As a consequence of its failure to purchase five years' worth of EIL insurance, Olin will be required to shoulder 14 years worth of the 27-year pollution period at its plant. Applied to the $400,000 cleanup cost, this makes Olin responsible for more than $200,000 at this facility. Other facilities in dispute in this insurance coverage declaratory judgment action commenced by Olin could ultimately be the subject of additional jury trials regarding the timing of pollution and the knowledge of the polluter but it is also quite possible that disputes over the other facilities will be informally settled by Olin and INA now that the court has ruled, absent further appeal according to the Court:

Due to the nature of gradual pollution, and under the framework, which we have used in this case, this was not a situation where there was one injury with consequential damages. This was a situation where there were continual instances of injuries, each of which would be sufficient to be a separate trigger for liability under a policy if the policy were in effect during the particular year.

We start with the proposition that the insurance company is normally liable only for injury occurring during the time covered by the insurance under a general comprehensive liability policy. If the injury or the occurrence does in fact happen during the period of the policy, then there is coverage. If it occurs or happens after the conclusion of an insurer's policy period, it is not the responsibility of that insurance company. This case involves annual policies, and thus, if the occurrence or injury did not happen during the year of coverage, it is not covered by that policy. (1997 U.S. Dist. LEXIS 20833, at *8-*9.

We know that the nature of gradual pollution does not permit us to literally learn what particular injury occurs in a particular year leading to what particular monetary amount of damages. So proration is necessary. (986 F. Supp. at 842).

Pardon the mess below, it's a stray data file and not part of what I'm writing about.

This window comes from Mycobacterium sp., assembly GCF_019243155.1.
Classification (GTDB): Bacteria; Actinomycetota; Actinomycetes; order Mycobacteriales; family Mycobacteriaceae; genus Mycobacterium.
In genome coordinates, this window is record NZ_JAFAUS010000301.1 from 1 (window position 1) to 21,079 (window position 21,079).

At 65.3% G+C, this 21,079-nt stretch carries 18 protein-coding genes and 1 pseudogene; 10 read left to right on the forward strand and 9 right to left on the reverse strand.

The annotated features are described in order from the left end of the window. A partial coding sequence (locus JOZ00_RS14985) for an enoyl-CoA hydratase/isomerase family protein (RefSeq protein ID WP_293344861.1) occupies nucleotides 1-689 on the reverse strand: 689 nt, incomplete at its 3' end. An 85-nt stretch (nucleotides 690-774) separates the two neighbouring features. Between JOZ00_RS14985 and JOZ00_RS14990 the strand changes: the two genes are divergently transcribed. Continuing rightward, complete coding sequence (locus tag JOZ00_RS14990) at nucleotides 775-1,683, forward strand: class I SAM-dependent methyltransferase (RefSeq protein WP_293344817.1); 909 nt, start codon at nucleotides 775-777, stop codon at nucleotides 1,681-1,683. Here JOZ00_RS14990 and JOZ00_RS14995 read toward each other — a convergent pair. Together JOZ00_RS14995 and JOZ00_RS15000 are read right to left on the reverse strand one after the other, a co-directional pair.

I am holding that the proration in a case such as was involved in the Williamston, North Carolina site, this proration should take place over all the years of the injury. I am further holding that the insurance company is to pay its share of the years in which insurance coverage existed. I am further holding that Olin will be required to accept responsibility for the years in which injury occurred and in which it did not have insurance in effect. (986 F. Supp. at 843).

Olin and Stonewall thus provide a current and interesting counterpoint to the Washington Supreme Court's view of allocation in B & L Trucking (discussed above). A policyholder's attorney might take issue with Olin's approach regarding Olin's failure to purchase EIL insurance from 1980 on. Most claims-made policies, including EIL policies, provide for a retroactive date that prohibits coverage for claims based on events occurring prior to the retroactive date. Many claims-made policies also contain language seeking to exclude any claims that arise from events predating the inception of the claims-made policy. Either of these provisions in an EIL policy could preclude coverage for the 1971-1980 period and perhaps for some or all of the 1980-85 period as well. The Olin Court's opinion is unclear regarding whether in such a case Olin would have been required to pay half the cleanup costs even if it had faithfully maintained ElL insurance during the 1980 to 1985 period.
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Author:Stempel, Jeffrey W.
Publication:Journal of Risk and Insurance
Date:Jun 1, 1998